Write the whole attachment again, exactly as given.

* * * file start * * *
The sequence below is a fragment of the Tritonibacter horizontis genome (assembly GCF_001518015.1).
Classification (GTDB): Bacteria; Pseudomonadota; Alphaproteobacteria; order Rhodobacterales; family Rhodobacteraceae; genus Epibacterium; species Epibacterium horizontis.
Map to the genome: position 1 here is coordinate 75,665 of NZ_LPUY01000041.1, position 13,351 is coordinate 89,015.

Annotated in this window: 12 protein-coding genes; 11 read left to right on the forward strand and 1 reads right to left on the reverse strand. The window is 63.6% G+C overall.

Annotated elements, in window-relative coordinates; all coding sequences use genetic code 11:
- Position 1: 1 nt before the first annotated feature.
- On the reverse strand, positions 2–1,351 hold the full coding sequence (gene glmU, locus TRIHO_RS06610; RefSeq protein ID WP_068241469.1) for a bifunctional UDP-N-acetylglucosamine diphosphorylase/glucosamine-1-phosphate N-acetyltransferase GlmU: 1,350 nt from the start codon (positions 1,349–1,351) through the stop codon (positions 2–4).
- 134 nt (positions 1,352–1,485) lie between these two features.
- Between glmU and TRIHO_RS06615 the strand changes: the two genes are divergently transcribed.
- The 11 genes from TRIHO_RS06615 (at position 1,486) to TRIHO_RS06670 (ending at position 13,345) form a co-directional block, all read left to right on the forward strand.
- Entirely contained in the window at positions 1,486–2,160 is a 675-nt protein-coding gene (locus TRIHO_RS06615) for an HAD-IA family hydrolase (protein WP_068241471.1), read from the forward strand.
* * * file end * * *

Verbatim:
The sequence below is a fragment of the Tritonibacter horizontis genome (assembly GCF_001518015.1).
Classification (GTDB): Bacteria; Pseudomonadota; Alphaproteobacteria; order Rhodobacterales; family Rhodobacteraceae; genus Epibacterium; species Epibacterium horizontis.
Map to the genome: position 1 here is coordinate 75,665 of NZ_LPUY01000041.1, position 13,351 is coordinate 89,015.

Annotated in this window: 12 protein-coding genes; 11 read left to right on the forward strand and 1 reads right to left on the reverse strand. The window is 63.6% G+C overall.

Annotated elements, in window-relative coordinates; all coding sequences use genetic code 11:
- Position 1: 1 nt before the first annotated feature.
- On the reverse strand, positions 2–1,351 hold the full coding sequence (gene glmU, locus TRIHO_RS06610; RefSeq protein ID WP_068241469.1) for a bifunctional UDP-N-acetylglucosamine diphosphorylase/glucosamine-1-phosphate N-acetyltransferase GlmU: 1,350 nt from the start codon (positions 1,349–1,351) through the stop codon (positions 2–4).
- 134 nt (positions 1,352–1,485) lie between these two features.
- Between glmU and TRIHO_RS06615 the strand changes: the two genes are divergently transcribed.
- The 11 genes from TRIHO_RS06615 (at position 1,486) to TRIHO_RS06670 (ending at position 13,345) form a co-directional block, all read left to right on the forward strand.
- Entirely contained in the window at positions 1,486–2,160 is a 675-nt protein-coding gene (locus TRIHO_RS06615) for an HAD-IA family hydrolase (protein WP_068241471.1), read from the forward strand.